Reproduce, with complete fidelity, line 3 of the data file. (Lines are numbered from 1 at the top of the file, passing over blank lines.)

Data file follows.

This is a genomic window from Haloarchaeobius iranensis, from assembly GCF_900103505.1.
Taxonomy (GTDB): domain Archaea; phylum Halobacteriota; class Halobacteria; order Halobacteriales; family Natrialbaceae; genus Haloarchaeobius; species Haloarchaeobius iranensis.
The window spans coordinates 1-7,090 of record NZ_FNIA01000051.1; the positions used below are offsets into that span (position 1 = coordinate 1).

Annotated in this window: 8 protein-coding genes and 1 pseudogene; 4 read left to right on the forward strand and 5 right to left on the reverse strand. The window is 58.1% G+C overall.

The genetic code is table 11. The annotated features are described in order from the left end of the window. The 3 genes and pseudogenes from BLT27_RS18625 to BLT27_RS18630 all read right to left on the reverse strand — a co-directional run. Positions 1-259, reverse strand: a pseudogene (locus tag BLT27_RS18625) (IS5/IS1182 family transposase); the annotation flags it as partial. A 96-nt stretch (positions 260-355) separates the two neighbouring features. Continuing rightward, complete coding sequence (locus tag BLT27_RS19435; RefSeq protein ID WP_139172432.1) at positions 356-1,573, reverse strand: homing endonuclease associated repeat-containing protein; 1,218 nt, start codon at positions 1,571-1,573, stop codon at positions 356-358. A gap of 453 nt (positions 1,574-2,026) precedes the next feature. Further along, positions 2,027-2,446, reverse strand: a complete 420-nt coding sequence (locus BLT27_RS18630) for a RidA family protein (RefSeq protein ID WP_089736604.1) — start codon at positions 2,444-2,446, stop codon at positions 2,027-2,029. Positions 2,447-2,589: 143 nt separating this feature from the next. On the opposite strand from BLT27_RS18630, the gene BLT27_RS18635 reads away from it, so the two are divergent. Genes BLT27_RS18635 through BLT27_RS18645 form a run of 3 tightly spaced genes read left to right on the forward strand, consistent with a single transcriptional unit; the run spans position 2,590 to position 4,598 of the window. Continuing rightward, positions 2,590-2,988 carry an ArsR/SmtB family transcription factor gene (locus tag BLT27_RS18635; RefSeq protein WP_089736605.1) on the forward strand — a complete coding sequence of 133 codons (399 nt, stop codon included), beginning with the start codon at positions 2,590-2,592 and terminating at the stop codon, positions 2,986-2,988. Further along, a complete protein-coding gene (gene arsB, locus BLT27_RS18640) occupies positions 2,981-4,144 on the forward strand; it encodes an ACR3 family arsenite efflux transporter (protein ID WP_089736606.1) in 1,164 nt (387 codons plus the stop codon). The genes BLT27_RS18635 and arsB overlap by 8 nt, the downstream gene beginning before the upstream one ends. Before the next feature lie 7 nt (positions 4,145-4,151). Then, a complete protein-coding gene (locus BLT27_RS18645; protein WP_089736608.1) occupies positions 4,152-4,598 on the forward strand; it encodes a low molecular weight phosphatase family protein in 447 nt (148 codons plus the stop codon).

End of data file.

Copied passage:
The window spans coordinates 1-7,090 of record NZ_FNIA01000051.1; the positions used below are offsets into that span (position 1 = coordinate 1).